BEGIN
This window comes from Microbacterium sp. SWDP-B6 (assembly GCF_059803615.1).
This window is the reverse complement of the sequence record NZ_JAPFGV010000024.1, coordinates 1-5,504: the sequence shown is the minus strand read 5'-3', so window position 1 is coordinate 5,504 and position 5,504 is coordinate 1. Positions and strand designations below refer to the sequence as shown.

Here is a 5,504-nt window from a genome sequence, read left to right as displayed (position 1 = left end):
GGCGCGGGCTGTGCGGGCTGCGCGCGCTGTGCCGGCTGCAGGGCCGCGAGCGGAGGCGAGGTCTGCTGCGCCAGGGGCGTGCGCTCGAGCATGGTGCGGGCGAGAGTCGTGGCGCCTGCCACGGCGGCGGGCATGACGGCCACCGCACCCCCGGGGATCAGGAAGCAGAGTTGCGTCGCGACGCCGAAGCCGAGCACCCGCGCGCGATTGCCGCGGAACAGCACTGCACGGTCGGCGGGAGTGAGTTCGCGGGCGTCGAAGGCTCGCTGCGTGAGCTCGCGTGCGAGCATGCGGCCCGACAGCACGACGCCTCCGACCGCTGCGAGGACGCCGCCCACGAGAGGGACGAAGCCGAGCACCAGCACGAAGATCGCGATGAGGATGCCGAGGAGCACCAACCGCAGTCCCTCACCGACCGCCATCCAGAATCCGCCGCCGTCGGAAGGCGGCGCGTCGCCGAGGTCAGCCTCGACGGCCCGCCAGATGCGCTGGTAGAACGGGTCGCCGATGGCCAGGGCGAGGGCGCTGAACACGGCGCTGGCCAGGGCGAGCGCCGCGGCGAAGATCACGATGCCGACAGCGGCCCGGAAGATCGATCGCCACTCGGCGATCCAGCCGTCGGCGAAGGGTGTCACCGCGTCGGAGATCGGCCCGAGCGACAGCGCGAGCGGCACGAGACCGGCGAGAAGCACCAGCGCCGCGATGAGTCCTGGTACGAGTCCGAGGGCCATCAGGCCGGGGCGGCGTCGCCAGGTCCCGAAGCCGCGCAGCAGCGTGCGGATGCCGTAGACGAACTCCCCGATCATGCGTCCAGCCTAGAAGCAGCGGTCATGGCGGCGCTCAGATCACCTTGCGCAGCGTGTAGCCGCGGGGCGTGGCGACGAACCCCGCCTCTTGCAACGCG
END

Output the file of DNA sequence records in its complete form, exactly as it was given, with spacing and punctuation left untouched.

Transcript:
This window comes from Microbacterium sp. SWDP-B6 (assembly GCF_059803615.1).
This window is the reverse complement of the sequence record NZ_JAPFGV010000024.1, coordinates 1-5,504: the sequence shown is the minus strand read 5'-3', so window position 1 is coordinate 5,504 and position 5,504 is coordinate 1. Positions and strand designations below refer to the sequence as shown.

Here is a 5,504-nt window from a genome sequence, read left to right as displayed (position 1 = left end):
GGCGCGGGCTGTGCGGGCTGCGCGCGCTGTGCCGGCTGCAGGGCCGCGAGCGGAGGCGAGGTCTGCTGCGCCAGGGGCGTGCGCTCGAGCATGGTGCGGGCGAGAGTCGTGGCGCCTGCCACGGCGGCGGGCATGACGGCCACCGCACCCCCGGGGATCAGGAAGCAGAGTTGCGTCGCGACGCCGAAGCCGAGCACCCGCGCGCGATTGCCGCGGAACAGCACTGCACGGTCGGCGGGAGTGAGTTCGCGGGCGTCGAAGGCTCGCTGCGTGAGCTCGCGTGCGAGCATGCGGCCCGACAGCACGACGCCTCCGACCGCTGCGAGGACGCCGCCCACGAGAGGGACGAAGCCGAGCACCAGCACGAAGATCGCGATGAGGATGCCGAGGAGCACCAACCGCAGTCCCTCACCGACCGCCATCCAGAATCCGCCGCCGTCGGAAGGCGGCGCGTCGCCGAGGTCAGCCTCGACGGCCCGCCAGATGCGCTGGTAGAACGGGTCGCCGATGGCCAGGGCGAGGGCGCTGAACACGGCGCTGGCCAGGGCGAGCGCCGCGGCGAAGATCACGATGCCGACAGCGGCCCGGAAGATCGATCGCCACTCGGCGATCCAGCCGTCGGCGAAGGGTGTCACCGCGTCGGAGATCGGCCCGAGCGACAGCGCGAGCGGCACGAGACCGGCGAGAAGCACCAGCGCCGCGATGAGTCCTGGTACGAGTCCGAGGGCCATCAGGCCGGGGCGGCGTCGCCAGGTCCCGAAGCCGCGCAGCAGCGTGCGGATGCCGTAGACGAACTCCCCGATCATGCGTCCAGCCTAGAAGCAGCGGTCATGGCGGCGCTCAGATCACCTTGCGCAGCGTGTAGCCGCGGGGCGTGGCGACGAACCCCGCCTCTTGCAACGCG